The Deadly Ebola Virus Has Killed At Least 78 People In West Africa And Is Spreading

“This geographical spread is worrisome because it will greatly complicate the tasks of the organizations working to control the epidemic.”

A health worker sprays disinfectant in a house belonging to someone suspected of coming into contact with the Ebola virus in Guinea. Handout / Reuters

An outbreak of the deadly Ebola virus has killed at least 78 people in Guinea, including four health care workers, and at least three in neighboring Liberia and Sierra Leone are suspected to have died from the disease contracted in Guinea, according to the World Health Organization (WHO).

“This geographical spread is worrisome because it will greatly complicate the tasks of the organizations working to control the epidemic,” Doctors Without Borders Guinean coordinator Mariano Lugli told AFP, calling the outbreak an “unprecedented epidemic.”

Ebola is a tropical virus that causes hemorrhagic fevers (bleeding inside and outside the body) and related ailments, including muscle pain, vomiting, diarrhea, and organ failure. The virus is highly contagious and has no known treatment. The disease often spreads from wild animals to humans to other humans via contact with infected blood, feces, sweat, and contaminated corpses. Ebola has killed more than 1,600 people since 1976, when the disease first broke out in the Democratic Republic of Congo (formerly Zaire). This latest fatal outbreak is the first in west Africa.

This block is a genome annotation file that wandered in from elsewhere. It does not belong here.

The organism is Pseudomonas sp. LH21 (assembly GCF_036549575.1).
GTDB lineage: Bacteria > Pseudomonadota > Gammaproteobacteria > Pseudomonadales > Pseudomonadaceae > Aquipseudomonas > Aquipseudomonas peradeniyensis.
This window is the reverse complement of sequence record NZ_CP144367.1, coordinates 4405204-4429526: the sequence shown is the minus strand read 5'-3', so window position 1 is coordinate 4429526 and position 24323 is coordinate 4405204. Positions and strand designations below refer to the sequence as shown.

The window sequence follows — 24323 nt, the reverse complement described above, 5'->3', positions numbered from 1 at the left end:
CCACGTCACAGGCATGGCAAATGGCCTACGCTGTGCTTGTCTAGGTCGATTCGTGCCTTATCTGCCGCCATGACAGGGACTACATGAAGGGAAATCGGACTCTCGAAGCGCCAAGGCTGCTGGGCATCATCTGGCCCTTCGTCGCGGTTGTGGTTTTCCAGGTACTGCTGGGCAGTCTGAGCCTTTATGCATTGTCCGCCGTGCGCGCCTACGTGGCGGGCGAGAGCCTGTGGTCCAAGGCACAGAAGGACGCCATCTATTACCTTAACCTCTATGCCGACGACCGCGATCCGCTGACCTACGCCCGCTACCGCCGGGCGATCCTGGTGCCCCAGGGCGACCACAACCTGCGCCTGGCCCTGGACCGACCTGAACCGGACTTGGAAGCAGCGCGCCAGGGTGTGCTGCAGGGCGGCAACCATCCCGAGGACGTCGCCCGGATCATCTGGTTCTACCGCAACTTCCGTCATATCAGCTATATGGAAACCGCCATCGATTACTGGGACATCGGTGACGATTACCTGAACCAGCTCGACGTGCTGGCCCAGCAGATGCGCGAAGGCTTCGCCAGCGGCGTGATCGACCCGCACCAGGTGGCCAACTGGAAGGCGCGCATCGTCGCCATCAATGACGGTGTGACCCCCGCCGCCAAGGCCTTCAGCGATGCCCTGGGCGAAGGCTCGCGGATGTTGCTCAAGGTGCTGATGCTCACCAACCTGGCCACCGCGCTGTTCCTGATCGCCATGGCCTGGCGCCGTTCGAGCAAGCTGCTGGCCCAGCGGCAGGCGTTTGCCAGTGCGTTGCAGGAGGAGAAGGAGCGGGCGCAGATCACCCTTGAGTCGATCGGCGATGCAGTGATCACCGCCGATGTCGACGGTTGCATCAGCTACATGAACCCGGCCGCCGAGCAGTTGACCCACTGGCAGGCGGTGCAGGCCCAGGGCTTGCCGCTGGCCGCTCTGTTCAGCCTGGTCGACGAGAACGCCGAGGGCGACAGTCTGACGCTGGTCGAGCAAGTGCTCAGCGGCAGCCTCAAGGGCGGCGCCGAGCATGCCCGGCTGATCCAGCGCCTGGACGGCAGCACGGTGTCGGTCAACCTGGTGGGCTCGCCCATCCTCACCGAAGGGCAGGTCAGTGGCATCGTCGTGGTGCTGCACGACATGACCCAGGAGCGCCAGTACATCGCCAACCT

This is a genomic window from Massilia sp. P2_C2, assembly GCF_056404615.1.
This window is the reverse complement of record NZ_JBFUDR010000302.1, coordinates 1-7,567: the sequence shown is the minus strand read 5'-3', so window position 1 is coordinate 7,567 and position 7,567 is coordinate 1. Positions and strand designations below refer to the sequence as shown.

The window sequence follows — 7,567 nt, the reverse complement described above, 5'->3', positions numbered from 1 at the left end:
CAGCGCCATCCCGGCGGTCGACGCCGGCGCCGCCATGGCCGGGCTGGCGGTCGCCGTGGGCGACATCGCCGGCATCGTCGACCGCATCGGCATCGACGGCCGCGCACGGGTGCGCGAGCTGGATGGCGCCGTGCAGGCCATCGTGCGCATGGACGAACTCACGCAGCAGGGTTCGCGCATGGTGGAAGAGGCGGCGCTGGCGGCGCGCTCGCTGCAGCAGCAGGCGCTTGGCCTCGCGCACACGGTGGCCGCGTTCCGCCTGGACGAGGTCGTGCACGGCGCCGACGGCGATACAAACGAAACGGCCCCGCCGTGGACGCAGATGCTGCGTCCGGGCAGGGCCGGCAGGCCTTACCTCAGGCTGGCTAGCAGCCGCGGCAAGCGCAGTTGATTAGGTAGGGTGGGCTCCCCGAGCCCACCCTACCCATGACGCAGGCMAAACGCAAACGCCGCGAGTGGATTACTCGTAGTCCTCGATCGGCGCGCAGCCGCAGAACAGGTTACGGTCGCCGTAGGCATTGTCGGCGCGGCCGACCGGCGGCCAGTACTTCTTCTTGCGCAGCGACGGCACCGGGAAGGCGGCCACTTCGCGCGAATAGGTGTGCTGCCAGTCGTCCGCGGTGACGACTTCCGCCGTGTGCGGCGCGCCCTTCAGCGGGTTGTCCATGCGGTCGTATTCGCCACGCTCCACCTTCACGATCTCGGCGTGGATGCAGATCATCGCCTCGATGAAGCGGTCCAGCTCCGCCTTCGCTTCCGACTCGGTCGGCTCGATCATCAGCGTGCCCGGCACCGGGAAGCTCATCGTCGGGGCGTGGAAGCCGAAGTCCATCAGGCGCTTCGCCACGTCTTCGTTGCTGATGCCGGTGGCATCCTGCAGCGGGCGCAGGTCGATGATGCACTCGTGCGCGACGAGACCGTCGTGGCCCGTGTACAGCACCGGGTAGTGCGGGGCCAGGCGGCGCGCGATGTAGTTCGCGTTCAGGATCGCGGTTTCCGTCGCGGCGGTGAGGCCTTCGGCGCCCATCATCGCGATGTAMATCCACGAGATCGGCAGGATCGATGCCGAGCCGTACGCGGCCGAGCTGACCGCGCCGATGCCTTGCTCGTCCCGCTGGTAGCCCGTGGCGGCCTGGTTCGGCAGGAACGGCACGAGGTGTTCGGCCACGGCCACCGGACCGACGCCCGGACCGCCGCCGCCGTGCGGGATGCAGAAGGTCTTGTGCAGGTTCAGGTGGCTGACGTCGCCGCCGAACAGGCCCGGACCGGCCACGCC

The Zaire strand of Ebola, which has been reported in Guinea, is the most deadly, killing 9 out of 10 of those stricken, according to the WHO. So far, Guinean authorities have reported 122 cases of Ebola, in addition to the 78 deaths.

Countries near and far are reacting to news of Ebola’s spread. Senegal has temporarily closed its border with Guinea, according to the Associated Press, while other countries, like Lebanon, are increasing security at airports and other entry points. Health care workers have warned that Ebola’s fast and fatal spread is particularly worrisome as Guinea and neighboring countries have poor health care systems, whose ministries have limited resources to respond to the outbreak.

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